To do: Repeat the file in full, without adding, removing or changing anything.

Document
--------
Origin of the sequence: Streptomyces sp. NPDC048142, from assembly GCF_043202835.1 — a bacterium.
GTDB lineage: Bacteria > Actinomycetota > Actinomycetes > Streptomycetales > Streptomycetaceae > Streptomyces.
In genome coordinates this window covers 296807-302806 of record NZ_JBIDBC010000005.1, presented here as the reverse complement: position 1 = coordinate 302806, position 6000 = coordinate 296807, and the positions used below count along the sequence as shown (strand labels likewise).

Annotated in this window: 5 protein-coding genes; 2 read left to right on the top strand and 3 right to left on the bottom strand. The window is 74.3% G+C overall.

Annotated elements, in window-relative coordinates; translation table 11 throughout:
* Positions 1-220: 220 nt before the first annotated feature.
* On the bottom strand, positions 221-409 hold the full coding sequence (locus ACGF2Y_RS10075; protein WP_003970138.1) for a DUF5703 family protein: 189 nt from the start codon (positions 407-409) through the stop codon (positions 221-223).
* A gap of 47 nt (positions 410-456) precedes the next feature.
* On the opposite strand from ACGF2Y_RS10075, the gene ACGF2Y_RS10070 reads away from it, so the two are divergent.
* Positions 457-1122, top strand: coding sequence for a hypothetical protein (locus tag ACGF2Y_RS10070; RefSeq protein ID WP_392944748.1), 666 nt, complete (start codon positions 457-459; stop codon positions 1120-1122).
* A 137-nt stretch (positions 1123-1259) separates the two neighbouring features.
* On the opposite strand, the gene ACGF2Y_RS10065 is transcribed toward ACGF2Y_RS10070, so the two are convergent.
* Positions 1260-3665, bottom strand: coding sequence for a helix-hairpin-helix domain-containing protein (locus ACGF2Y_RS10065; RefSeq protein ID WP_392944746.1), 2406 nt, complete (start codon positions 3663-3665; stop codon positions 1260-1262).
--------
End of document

Origin of the sequence: Streptomyces sp. NPDC048142, from assembly GCF_043202835.1 — a bacterium.
GTDB lineage: Bacteria > Actinomycetota > Actinomycetes > Streptomycetales > Streptomycetaceae > Streptomyces.
In genome coordinates this window covers 296807-302806 of record NZ_JBIDBC010000005.1, presented here as the reverse complement: position 1 = coordinate 302806, position 6000 = coordinate 296807, and the positions used below count along the sequence as shown (strand labels likewise).

Annotated in this window: 5 protein-coding genes; 2 read left to right on the top strand and 3 right to left on the bottom strand. The window is 74.3% G+C overall.

Annotated elements, in window-relative coordinates; translation table 11 throughout:
* Positions 1-220: 220 nt before the first annotated feature.
* On the bottom strand, positions 221-409 hold the full coding sequence (locus ACGF2Y_RS10075; protein WP_003970138.1) for a DUF5703 family protein: 189 nt from the start codon (positions 407-409) through the stop codon (positions 221-223).
* A gap of 47 nt (positions 410-456) precedes the next feature.
* On the opposite strand from ACGF2Y_RS10075, the gene ACGF2Y_RS10070 reads away from it, so the two are divergent.
* Positions 457-1122, top strand: coding sequence for a hypothetical protein (locus tag ACGF2Y_RS10070; RefSeq protein ID WP_392944748.1), 666 nt, complete (start codon positions 457-459; stop codon positions 1120-1122).
* A 137-nt stretch (positions 1123-1259) separates the two neighbouring features.
* On the opposite strand, the gene ACGF2Y_RS10065 is transcribed toward ACGF2Y_RS10070, so the two are convergent.
* Positions 1260-3665, bottom strand: coding sequence for a helix-hairpin-helix domain-containing protein (locus ACGF2Y_RS10065; RefSeq protein ID WP_392944746.1), 2406 nt, complete (start codon positions 3663-3665; stop codon positions 1260-1262).